on Saturday 23 November at Winslow Public Hall, Elmsfield Gate, MK18 3JG. 1.30-5pm, £3 on the door. The county’s biggest archaeological dig, on the route of the high-speed rail line, is turning up various unexpected settlements. From Mesolithic to Medieval plus a complex area under investigation in Warwickshire.
Roman Roads in Britain, by PADDY LAMBERT, Oxford Archaeology East. Thursday 24th October 2019 at 8pm in MAIN HALL, LISTON HALL, MARLOW SL7 1DD
The Roman road network in Britain is the epitome of Roman civilisation, bringing trade and opening Britain to an empire that stretched from the cold winds of Scotland to the decadence of the orient. They remain one of the most enduring of archaeological legacies. Yet, they are still shrouded in myth and misconception.
The real story of the roads and where they eventually lead us is more surprising and much more interesting.
It’s not ‘what the Romans did for us’ – it’s how they did it.
PAY AT THE DOOR: Visitors: £4.50 Members MAS/AiM: £3.00 Students: £1.50
Free car parking adjacent after 7pm Disabled access Enquiries, including membership and fieldwork: 01628 523896 www.marlowarchaeology.org/
Archaeology in Marlow, Thursday 14th November 2019 at 8pm, Liston Hall, Marlow SL7 1DD Beacons of the Past
Dr Ed Peveler – Chiltern Conservation Board, Lidar survey of the Chilterns.
After a successful excavation in 2013, MAS are revisiting the site in Rookery Park, Marlow in an attempt to put a date on the earlier building that was revealed.
Marlow Archaeology will be reopening an excavation in Rookery Park, Marlow on Saturday and Sunday 27 & 28 July, as part of the National Festival of Archaeology.
The excavation will take place between about 10.30am and 3.30pm on each day.
Between 2011 and 2013, Marlow Archaeological Society (MAS) carried out excavations to investigate the remains of The Rookery, a Victorian villa in what is now the park. It was the location of a 18th Century farmhouse, which was replaced by the villa in about 1850. This was subsequently altered and extended, being demolished in the 1960’s and the area turned into a park. There was also a suspicion that there were also much earlier buildings, possibly a Chapel associated with the Knights Templar of the 13thC. Excavation revealed parts of the 1775 farmhouse and a cellar with chalk block walls. Evidence associated with the cellar walls indicated a construction date around 1670, but no records have been found of an earlier building on the site.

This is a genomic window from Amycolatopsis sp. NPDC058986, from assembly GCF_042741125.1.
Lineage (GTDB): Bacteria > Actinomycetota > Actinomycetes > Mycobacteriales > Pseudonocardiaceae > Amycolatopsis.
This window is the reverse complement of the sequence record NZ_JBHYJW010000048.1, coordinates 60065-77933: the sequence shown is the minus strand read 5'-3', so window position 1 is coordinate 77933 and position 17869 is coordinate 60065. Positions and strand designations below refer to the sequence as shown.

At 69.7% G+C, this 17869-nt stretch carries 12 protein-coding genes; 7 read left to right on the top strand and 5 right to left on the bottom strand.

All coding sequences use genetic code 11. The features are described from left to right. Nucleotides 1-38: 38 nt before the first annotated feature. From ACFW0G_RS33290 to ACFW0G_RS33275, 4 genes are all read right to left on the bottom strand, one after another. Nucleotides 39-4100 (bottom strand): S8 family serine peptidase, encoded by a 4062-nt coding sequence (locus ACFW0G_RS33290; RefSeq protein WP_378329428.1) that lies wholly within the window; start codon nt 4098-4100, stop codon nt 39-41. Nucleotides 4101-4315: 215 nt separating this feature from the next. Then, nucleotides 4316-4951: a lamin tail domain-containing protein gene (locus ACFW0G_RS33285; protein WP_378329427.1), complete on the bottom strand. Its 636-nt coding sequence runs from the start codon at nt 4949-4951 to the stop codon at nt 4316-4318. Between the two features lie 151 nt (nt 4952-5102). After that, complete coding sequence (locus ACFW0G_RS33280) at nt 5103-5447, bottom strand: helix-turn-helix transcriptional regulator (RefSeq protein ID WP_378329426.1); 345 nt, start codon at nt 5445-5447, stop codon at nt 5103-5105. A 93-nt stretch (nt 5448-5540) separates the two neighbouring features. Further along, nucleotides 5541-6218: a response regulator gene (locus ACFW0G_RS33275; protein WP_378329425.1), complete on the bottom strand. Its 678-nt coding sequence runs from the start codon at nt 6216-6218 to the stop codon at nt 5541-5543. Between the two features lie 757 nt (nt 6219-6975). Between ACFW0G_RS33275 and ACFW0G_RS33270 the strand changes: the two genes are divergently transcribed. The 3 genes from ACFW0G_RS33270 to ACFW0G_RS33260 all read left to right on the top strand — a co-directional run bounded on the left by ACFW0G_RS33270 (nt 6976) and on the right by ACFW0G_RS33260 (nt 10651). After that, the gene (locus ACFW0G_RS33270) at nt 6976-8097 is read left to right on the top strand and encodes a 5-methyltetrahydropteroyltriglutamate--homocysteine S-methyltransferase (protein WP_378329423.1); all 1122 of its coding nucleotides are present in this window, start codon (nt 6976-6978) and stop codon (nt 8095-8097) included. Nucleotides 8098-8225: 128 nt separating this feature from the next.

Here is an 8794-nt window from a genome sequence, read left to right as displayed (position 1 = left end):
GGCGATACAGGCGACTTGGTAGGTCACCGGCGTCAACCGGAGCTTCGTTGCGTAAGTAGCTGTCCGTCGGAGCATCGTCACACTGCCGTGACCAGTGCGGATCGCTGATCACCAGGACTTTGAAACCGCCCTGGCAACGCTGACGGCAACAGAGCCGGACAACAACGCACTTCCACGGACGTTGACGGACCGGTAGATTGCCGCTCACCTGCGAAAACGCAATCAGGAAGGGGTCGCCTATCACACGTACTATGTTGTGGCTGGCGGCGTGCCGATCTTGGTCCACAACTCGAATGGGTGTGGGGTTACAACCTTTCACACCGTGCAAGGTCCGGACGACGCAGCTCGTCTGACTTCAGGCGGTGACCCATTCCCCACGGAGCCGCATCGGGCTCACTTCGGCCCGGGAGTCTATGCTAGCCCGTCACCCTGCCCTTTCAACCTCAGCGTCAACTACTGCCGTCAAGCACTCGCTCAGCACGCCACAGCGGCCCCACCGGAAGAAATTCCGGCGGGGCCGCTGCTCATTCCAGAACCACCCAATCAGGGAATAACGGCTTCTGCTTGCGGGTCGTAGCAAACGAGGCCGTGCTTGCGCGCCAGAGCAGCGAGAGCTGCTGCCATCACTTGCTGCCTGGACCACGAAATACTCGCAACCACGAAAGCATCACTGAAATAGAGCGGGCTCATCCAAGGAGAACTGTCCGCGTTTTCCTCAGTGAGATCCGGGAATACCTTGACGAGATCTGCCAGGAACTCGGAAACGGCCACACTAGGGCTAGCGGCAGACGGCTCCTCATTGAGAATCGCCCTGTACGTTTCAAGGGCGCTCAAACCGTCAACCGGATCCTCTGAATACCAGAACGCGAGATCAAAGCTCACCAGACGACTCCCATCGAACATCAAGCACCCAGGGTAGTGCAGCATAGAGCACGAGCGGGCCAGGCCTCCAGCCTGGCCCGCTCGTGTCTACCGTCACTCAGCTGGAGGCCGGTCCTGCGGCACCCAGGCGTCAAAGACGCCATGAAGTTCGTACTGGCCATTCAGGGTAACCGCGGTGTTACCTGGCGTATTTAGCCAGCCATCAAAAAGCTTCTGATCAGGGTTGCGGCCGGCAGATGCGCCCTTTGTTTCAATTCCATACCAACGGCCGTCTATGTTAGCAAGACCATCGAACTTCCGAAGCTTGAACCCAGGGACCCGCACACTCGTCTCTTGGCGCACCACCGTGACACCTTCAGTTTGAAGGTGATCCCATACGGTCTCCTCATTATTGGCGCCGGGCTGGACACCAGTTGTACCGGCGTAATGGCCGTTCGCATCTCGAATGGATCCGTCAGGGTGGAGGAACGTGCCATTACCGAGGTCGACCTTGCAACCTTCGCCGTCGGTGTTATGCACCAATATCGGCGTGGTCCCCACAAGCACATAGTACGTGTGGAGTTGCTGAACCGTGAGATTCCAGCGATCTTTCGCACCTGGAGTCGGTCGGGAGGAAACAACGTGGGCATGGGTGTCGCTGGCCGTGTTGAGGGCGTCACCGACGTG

It seems unlikely that this was the site of a chapel, but the nature of the earlier building remains a mystery. Our excavation may shed light on the entrance to the cellar and provide further evidence of its origin.
It is important to investigate and record our historic heritage assets in order better to inform planning decisions and maintain the distinctive character of Marlow.
Everyone is very welcome to come and see what is revealed.
Just a quick reminder of the Bucks Gardens Trust’s final Spring talk for 2019 on Saturday 27th (April) – Kate Harwood on Geoffrey Jellicoe, 1900-1996, English architect, town planner, landscape architect, garden designer and author, his greatest interest being landscape and garden design; undoubtedly one of the 20th century’s leading landscape architects with a career spanning almost seventy years.
Kate will take us on a journey through some of his most significant works – a number being within striking distance of Buckinghamshire.
The talk will take place at the Bucks County Museum, starting at 2.30pm with tea to follow. The cost to members is £12 and for guests, £14.
If you have not already booked for Kate’s talk and wish to come, please could you be kind enough to contact Rosemary Jury at: email@example.com or 01296 715491. Thank you.
The Robert Penson Lecture in Garden History is at St John’s College, Oxford, on Tuesday 25 June 2019 at 5.15 pm. The lecture will be held in The Auditorium, Garden Quadrangle, St John’s College. It will be followed by a reception at which all are welcome.
Speaker: Mr Michael Lear, Curator and Landscape Architect (Lear Associates) and Trustee, Royal Botanic Gardens, Kew.
Title: ‘How can a knowledge of plants inform garden history?‘